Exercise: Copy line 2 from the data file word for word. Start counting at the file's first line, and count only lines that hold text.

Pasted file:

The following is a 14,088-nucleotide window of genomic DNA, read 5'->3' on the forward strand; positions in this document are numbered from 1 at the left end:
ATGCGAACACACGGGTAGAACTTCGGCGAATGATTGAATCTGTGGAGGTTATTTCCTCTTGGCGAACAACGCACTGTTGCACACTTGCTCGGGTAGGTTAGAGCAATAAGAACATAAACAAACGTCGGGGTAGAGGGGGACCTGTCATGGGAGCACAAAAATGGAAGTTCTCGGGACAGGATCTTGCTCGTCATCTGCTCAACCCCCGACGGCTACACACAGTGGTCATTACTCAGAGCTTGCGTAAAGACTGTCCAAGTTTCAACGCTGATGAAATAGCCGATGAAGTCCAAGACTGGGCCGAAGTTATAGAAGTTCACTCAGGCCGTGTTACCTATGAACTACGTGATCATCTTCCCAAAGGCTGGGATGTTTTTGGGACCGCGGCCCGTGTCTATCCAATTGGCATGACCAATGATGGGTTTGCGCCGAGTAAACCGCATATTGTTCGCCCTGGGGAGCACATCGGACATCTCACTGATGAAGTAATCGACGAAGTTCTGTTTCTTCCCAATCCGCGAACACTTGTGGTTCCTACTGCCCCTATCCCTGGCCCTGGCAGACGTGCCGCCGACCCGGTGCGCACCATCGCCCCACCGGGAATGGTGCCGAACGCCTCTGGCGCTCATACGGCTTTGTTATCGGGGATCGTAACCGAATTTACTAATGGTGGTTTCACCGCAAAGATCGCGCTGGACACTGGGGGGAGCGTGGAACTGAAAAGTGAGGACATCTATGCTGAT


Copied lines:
ATGCGAACACACGGGTAGAACTTCGGCGAATGATTGAATCTGTGGAGGTTATTTCCTCTTGGCGAACAACGCACTGTTGCACACTTGCTCGGGTAGGTTAGAGCAATAAGAACATAAACAAACGTCGGGGTAGAGGGGGACCTGTCATGGGAGCACAAAAATGGAAGTTCTCGGGACAGGATCTTGCTCGTCATCTGCTCAACCCCCGACGGCTACACACAGTGGTCATTACTCAGAGCTTGCGTAAAGACTGTCCAAGTTTCAACGCTGATGAAATAGCCGATGAAGTCCAAGACTGGGCCGAAGTTATAGAAGTTCACTCAGGCCGTGTTACCTATGAACTACGTGATCATCTTCCCAAAGGCTGGGATGTTTTTGGGACCGCGGCCCGTGTCTATCCAATTGGCATGACCAATGATGGGTTTGCGCCGAGTAAACCGCATATTGTTCGCCCTGGGGAGCACATCGGACATCTCACTGATGAAGTAATCGACGAAGTTCTGTTTCTTCCCAATCCGCGAACACTTGTGGTTCCTACTGCCCCTATCCCTGGCCCTGGCAGACGTGCCGCCGACCCGGTGCGCACCATCGCCCCACCGGGAATGGTGCCGAACGCCTCTGGCGCTCATACGGCTTTGTTATCGGGGATCGTAACCGAATTTACTAATGGTGGTTTCACCGCAAAGATCGCGCTGGACACTGGGGGGAGCGTGGAACTGAAAAGTGAGGACATCTATGCTGAT